Today I received the results. A year ago, his EEG showed that he had tendencies for seizures in one part of his brain (the temporal lobe, which one, I can't remember). Today they said he now has these tendencies or can be at risk for seizures from both sides of the brain. They also noted that the one episode he had during the test was a seizure. 

So now we start by increasing his seizure medication dose in hopes it controls the seizures. We will watch closely and keep in touch with his neurologist. 

This information was very hard to hear and I'm doing my best to keep it together. Joel and I both agree that this was to be expected but that makes it no easier. To me it means we are closer to worse. I worry that his brain degeneration is progressing. It isn't fair that we can't fix it or slow the progression. He deserves a chance at life as much as anyone else. I am sad, mad, and scared for what the future holds. I don't want him to suffer from seizures. 

We could use some extra prayers and suppor right now. At least Ieast I could! Logan is doing really well otherwise. I am in Orlando for a conference an before I left I asked him if he wanted to go to Disney World and see Mickey. He looked me in the eye and with his talking valve on made a very purposeful noise. I think he wants to go! Maybe some day. I will keep you all posted on the new medication change.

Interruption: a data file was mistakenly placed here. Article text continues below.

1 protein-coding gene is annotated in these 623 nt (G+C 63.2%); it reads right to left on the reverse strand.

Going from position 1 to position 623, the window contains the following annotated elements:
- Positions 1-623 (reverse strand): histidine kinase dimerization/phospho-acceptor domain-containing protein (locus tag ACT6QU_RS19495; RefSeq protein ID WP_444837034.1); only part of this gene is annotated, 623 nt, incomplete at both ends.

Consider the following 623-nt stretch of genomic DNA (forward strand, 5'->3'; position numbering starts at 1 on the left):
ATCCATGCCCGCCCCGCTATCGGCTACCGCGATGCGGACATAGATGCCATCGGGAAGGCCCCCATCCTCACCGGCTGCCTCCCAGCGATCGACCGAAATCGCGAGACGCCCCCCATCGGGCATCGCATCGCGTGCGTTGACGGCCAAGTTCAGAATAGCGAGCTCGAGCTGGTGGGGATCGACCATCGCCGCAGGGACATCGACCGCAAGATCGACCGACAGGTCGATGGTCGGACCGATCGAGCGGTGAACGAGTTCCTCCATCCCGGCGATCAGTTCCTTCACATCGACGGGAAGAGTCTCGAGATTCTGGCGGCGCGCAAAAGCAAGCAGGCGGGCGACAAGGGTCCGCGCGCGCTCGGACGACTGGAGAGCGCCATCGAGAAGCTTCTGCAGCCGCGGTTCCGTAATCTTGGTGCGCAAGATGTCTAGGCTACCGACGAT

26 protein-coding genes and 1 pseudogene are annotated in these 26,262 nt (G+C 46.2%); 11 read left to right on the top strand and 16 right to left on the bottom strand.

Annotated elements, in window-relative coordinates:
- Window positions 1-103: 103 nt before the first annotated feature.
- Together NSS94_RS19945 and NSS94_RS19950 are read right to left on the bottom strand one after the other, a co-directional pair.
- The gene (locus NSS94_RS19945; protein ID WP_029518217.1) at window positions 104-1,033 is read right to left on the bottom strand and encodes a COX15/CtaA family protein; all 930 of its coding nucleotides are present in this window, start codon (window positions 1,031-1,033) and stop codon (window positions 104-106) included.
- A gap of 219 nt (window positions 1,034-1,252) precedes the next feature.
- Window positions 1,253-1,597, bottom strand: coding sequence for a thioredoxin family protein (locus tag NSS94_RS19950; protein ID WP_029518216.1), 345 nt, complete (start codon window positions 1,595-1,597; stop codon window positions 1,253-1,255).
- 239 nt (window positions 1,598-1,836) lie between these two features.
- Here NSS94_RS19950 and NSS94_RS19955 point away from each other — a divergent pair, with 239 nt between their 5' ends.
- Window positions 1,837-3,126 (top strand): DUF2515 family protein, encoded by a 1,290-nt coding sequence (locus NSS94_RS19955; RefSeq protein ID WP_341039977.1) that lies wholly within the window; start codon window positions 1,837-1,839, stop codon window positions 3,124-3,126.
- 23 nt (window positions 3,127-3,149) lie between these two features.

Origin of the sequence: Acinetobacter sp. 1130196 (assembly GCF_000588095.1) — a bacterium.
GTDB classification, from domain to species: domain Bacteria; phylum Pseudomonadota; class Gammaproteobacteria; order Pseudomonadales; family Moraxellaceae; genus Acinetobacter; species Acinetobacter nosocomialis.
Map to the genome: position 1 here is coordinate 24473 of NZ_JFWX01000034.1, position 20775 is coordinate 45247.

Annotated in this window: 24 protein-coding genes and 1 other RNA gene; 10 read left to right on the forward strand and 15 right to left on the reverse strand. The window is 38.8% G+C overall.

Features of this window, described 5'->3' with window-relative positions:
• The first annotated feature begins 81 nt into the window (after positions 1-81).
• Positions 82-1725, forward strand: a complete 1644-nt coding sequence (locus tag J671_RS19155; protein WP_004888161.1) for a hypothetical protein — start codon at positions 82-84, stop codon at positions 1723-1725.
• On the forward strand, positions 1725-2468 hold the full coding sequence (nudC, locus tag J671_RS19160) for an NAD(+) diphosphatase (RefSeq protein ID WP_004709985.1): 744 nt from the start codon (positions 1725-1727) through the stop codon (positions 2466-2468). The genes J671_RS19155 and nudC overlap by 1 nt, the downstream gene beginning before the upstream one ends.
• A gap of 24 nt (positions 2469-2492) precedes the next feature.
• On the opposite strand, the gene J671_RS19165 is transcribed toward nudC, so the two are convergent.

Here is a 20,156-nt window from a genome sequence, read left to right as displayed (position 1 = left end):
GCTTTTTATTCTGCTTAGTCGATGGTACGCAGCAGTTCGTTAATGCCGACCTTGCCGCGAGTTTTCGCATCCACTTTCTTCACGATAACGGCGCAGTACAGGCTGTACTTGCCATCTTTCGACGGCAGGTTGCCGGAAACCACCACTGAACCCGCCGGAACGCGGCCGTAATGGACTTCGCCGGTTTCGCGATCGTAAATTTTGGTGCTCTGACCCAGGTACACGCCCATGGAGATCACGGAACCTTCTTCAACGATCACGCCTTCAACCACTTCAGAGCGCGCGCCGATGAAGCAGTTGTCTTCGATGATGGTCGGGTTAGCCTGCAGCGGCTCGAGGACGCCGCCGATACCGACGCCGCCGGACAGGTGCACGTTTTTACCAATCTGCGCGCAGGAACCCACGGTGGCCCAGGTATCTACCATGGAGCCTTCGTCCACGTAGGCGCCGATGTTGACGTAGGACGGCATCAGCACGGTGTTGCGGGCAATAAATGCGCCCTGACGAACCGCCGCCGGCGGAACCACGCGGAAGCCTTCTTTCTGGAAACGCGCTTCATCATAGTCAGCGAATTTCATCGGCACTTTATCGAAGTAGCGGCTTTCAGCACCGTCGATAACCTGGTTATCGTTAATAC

~Rachel 

Saturday, February 22, 2014

More Tests


I heard from genetics this week that insurance will cover further mitochondrial testing. Thankfully Baylor College still has samples from Logan. Makes the process much smoother! They are estimating 70 business days for results. If it really only takes that long, it will be one of the shortest turn arounds for results we've had so far! I hope this finally gives us answers. 

Logan had yet another feeding tube issue last weekend. It was loose in the morning, meaning it was pulling away from the skin. We suspected the balloon that holds the tube in his body broke and it did. I have no idea how this keeps happening. We all work very hard to protect his tube. I could write paragraphs on all the ways we keep his tube from getting pulled!